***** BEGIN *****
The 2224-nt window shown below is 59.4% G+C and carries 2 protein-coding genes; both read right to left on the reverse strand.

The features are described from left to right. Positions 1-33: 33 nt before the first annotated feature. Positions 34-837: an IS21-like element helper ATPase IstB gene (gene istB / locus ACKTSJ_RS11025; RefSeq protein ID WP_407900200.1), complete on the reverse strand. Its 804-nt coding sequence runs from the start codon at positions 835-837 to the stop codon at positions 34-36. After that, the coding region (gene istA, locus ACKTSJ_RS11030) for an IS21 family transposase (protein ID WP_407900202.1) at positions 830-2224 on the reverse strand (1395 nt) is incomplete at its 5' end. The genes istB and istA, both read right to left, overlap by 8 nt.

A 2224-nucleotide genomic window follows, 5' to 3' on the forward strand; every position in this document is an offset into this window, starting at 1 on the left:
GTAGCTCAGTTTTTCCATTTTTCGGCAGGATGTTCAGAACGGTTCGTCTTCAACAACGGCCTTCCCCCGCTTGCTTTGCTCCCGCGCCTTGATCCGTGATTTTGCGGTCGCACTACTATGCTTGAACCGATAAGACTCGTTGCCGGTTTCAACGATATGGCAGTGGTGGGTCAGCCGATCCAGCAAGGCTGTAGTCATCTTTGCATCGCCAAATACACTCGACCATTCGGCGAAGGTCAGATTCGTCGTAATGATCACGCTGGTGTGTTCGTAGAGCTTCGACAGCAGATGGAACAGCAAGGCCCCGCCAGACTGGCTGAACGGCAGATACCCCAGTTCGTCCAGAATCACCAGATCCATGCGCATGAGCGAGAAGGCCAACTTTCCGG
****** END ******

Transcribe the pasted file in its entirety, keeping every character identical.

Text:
The 2224-nt window shown below is 59.4% G+C and carries 2 protein-coding genes; both read right to left on the reverse strand.

The features are described from left to right. Positions 1-33: 33 nt before the first annotated feature. Positions 34-837: an IS21-like element helper ATPase IstB gene (gene istB / locus ACKTSJ_RS11025; RefSeq protein ID WP_407900200.1), complete on the reverse strand. Its 804-nt coding sequence runs from the start codon at positions 835-837 to the stop codon at positions 34-36. After that, the coding region (gene istA, locus ACKTSJ_RS11030) for an IS21 family transposase (protein ID WP_407900202.1) at positions 830-2224 on the reverse strand (1395 nt) is incomplete at its 5' end. The genes istB and istA, both read right to left, overlap by 8 nt.

A 2224-nucleotide genomic window follows, 5' to 3' on the forward strand; every position in this document is an offset into this window, starting at 1 on the left:
GTAGCTCAGTTTTTCCATTTTTCGGCAGGATGTTCAGAACGGTTCGTCTTCAACAACGGCCTTCCCCCGCTTGCTTTGCTCCCGCGCCTTGATCCGTGATTTTGCGGTCGCACTACTATGCTTGAACCGATAAGACTCGTTGCCGGTTTCAACGATATGGCAGTGGTGGGTCAGCCGATCCAGCAAGGCTGTAGTCATCTTTGCATCGCCAAATACACTCGACCATTCGGCGAAGGTCAGATTCGTCGTAATGATCACGCTGGTGTGTTCGTAGAGCTTCGACAGCAGATGGAACAGCAAGGCCCCGCCAGACTGGCTGAACGGCAGATACCCCAGTTCGTCCAGAATCACCAGATCCATGCGCATGAGCGAGAAGGCCAACTTTCCGG